Lymphatic drainage massage can leave you feeling quite tired, so try and schedule your appointment on a day where you can take it easy post-treatment. Get some rest, have a nap, and maybe even hit the hay early that day.
Depending on what is within your comfort zone, try to wear as few articles of clothing as possible during your lymphatic drainage massage because your massage therapist will need to be able to easily access the majority of your body during the therapy.

Final Thoughts on What a Lymphatic Drainage Massage

Now that you know more about lymphatic drainage massage you can decide whether or not this would be the right massage therapy technique for you. Although there is a loyal fanbase that stands behind regularly receiving lymphatic drainage massage treatments, this style of massage therapy certainly is not tailored to all.

While there are available methods of performing lymphatic drainage massage on yourself, it is always recommended to schedule an appointment with a professional massage therapist that specializes in this technique, as to ensure the results you desire are accomplished. Normally upon meeting with a professional, they will inquire about your medical history and ask for your reasons for requesting a lymphatic drainage massage. From there, the two of you can devise a plan and schedule together that would be best suited to your personal needs.

Interested in studying massage or holistic health? Searching for massage schools in San Diego? ICOHS is a non-profit vocational college offering programs to become either a holistic health practitioner or a professional massage therapist.

Our dedicated and passionate educators create a personalized experience for each student, helping them to reach their career goals. Reach out today and request more information.

Craniosacral Therapy for Better Health – by Amber Dambacher

By Health No Comments

Imagine for a moment a scene unfolding: an idyllic landscape of infinite beauty ranging as far as the eye can see–a broad canopy of trees interspersed with bountiful bushes and greenery, a lush jungle full of vibrant hues, fresh scents and exotic creatures, where nature thrives independently. A natural lake lies within this serenity, drawing to it all walks of life to hydrate and bask in its sun-kissed glory. Among these is a young monkey, at ease in his leisure, playfully enjoying some space from the others. All seems peaceful when suddenly a leopard appears from the perimeter, poised to attack. BOOM! A fast-paced chase ensues, the monkeys running all out full throttle toward safety, adrenaline pumping. The adolescent one, slower than the others and lagging behind, barely escapes the danger alive.

This high intensity, stress induced situation is our current reality in today’s society. With traffic jams, work/school pressure, partnership/family issues, financial expectations, environmental factors (e.g. EMF radiation), social media and constant advertisements, anxiety is rampant among Americans. Abundant overstimulation wreaks havoc on the function of our nervous system, deteriorating both physical and emotional health. When we view an ordinary event as traumatic, the body perceives it to be a real threat and responds accordingly as a defense mechanism. According to Hans Selye’s General Adaptation Syndrome (GAS), stress manifests in three stages—alarm, resistance and exhaustion. The first reaction occurs as the “fight-or-flight” response kicks into gear and stimulates the sympathetic nervous system to mobilize resources needed to meet the danger. Next, the parasympathetic nervous system attempts to return most physiological functions to normal levels while simultaneously remaining alert. Finally, the potential for disease is heightened when the stressor pushes the body beyond its capacity. [1] Due to the interconnected web that is the bodymind and the fact that our muscles house feelings, it is imperative to maintain emotional balance as part of an integrated system of overall health.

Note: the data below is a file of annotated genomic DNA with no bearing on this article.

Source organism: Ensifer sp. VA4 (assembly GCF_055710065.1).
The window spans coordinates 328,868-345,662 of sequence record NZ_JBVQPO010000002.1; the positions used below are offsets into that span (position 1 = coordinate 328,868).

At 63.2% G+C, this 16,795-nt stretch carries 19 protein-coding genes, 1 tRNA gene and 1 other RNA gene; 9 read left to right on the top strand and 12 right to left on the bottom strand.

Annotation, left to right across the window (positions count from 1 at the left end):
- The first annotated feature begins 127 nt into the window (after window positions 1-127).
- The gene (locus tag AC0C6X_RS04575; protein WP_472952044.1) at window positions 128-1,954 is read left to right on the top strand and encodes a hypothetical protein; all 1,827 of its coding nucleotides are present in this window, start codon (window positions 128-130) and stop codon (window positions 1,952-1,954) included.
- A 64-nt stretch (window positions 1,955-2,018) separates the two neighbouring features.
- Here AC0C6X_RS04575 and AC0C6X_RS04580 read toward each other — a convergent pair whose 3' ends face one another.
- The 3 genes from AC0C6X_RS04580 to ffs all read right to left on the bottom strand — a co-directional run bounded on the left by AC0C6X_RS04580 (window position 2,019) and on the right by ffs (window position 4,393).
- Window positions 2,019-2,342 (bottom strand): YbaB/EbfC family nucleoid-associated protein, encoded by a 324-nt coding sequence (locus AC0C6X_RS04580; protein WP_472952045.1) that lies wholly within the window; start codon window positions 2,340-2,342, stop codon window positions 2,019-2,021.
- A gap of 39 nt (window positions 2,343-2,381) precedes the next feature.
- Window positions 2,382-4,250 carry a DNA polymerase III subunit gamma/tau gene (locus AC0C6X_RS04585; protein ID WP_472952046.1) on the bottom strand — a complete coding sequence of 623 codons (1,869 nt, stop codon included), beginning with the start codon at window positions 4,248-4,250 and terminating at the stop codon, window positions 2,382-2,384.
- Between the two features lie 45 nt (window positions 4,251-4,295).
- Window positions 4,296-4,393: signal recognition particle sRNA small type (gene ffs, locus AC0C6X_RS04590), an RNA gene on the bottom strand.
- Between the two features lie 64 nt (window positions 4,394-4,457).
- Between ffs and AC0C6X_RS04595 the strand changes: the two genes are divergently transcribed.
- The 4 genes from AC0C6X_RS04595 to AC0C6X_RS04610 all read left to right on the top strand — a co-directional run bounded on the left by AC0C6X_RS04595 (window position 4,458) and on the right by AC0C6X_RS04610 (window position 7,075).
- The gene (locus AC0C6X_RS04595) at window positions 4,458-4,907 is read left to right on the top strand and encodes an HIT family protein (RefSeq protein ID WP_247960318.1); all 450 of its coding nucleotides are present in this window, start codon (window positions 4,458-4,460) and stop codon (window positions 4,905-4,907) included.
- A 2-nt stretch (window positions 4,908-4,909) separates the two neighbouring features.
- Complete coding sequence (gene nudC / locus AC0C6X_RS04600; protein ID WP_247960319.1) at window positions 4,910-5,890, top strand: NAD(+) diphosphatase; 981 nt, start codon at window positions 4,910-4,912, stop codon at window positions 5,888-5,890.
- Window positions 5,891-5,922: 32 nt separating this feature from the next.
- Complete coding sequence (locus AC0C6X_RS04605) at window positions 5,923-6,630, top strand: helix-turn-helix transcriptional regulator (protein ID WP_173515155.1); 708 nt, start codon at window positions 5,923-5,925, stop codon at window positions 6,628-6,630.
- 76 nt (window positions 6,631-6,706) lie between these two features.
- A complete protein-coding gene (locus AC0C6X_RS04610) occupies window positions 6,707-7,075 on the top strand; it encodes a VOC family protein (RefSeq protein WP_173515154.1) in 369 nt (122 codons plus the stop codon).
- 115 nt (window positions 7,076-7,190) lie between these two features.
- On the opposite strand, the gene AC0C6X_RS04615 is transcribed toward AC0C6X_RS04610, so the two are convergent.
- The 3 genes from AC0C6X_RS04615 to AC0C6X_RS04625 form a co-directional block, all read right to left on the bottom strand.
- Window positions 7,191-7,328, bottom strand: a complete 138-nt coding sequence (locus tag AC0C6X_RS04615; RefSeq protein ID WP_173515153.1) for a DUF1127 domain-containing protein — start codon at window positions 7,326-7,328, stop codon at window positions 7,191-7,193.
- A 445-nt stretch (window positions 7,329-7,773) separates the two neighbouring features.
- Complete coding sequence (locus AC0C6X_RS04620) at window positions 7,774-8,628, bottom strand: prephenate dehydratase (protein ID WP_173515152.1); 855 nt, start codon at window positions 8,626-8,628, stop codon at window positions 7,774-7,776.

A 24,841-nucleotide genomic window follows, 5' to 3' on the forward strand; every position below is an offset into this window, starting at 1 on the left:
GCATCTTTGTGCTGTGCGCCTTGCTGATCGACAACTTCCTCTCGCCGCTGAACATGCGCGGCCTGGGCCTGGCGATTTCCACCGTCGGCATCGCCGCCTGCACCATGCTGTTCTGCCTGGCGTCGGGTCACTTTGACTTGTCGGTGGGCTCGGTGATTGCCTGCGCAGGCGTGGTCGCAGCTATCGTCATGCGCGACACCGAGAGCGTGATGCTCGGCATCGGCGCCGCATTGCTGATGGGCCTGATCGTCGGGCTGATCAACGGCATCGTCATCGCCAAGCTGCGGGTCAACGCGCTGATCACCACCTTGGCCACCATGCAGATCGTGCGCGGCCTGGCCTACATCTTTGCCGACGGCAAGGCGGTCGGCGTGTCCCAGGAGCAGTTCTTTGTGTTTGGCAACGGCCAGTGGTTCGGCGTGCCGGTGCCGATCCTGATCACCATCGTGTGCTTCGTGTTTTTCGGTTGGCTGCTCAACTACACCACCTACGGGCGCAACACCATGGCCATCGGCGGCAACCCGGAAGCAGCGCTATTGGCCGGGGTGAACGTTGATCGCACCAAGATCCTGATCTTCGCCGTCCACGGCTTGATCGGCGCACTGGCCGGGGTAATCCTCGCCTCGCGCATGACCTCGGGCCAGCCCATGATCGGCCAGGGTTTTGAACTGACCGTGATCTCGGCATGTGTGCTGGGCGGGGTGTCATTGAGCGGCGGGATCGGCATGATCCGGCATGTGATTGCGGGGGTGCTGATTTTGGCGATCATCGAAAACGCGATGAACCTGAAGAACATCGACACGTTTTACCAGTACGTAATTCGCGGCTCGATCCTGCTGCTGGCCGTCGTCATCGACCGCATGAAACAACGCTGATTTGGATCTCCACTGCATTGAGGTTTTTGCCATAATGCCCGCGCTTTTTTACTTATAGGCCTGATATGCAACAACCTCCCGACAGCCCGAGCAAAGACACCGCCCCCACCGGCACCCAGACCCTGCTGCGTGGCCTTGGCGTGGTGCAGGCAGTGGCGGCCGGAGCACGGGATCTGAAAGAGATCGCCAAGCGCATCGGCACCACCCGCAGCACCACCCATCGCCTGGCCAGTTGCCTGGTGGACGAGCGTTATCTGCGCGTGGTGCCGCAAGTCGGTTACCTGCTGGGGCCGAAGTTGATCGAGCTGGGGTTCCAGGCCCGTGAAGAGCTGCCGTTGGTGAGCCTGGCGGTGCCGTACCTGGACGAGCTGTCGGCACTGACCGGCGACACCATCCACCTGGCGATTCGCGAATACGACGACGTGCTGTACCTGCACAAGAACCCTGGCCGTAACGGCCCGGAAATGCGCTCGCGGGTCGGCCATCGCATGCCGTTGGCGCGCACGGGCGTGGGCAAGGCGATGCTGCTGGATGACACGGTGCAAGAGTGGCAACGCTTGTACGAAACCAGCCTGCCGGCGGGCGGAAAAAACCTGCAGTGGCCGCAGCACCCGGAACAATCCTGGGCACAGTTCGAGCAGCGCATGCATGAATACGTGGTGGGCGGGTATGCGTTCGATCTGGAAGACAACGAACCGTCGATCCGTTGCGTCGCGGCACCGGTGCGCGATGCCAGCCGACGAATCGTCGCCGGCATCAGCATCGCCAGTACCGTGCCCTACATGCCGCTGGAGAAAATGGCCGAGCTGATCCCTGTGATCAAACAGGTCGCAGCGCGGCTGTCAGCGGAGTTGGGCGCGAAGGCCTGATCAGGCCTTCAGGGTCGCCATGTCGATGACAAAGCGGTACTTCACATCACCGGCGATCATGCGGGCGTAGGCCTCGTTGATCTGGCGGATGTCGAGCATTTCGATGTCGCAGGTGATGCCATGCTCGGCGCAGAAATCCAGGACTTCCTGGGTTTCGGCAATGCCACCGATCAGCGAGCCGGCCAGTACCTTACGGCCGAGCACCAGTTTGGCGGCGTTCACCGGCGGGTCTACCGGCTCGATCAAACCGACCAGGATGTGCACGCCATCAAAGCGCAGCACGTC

The key to regaining homeostasis is allowing the body’s instinctual intelligence to take control and naturally reset. This is achieved when we can reach a dynamic state of stillness and live from it. One of the most effective ways of activating the parasympathetic nervous system is through craniosacral therapy, a modality of massage that involves holding specific areas along the spine and cranium with a light touch. Occupational therapist Susan Kratz explains the craniosacral system well: “The three layers of membranes that surround the brain and spinal cord (meninges) plus the volume of cerebral spinal fluid constitute the craniosacral system. The tissues extend through the bones of the skull, face, and mouth (the cranium), and then down to the tailbone (the sacrum). Not only does this system protect the brain and spinal cord as a shock absorber, but it also serves to facilitate the electro-chemical conduction of nerve signals. As cerebral spinal fluid is produced within the brain itself, it swells the cranial cavity. The fluid is reabsorbed once reaching a certain pressure gradient and the brain narrows and contracts. This cycle creates the craniosacral rhythm…” [2] The intention of the practitioner is to connect in with this rhythm and be present. As Cara Holland describes, “Not many of us have been given time and space where we are listened to and heard. Where we are offered a connection to a witness who has no agenda, no judgment and who is grounded, present with us as we take this journey into craniosacral therapy. Holding and allowing, waiting, neutral space requires that the practitioner be grounded, centered, present, mindful, physically and energetically connected. From that place, each craniosacral practitioner simply holds the intention to allow time and space to provide the client and their body to heal, find structural, emotional balance and center, in whatever way they need to.” [3] Though it is one of the more subtle therapies existing in the bodywork field, the results in alleviating symptoms such as pain (physical and emotional), anxiety, depression, insomnia, appetite, inflammation, aggression, sensory processing, social engagement/behaviors and overall quality of life have been astounding.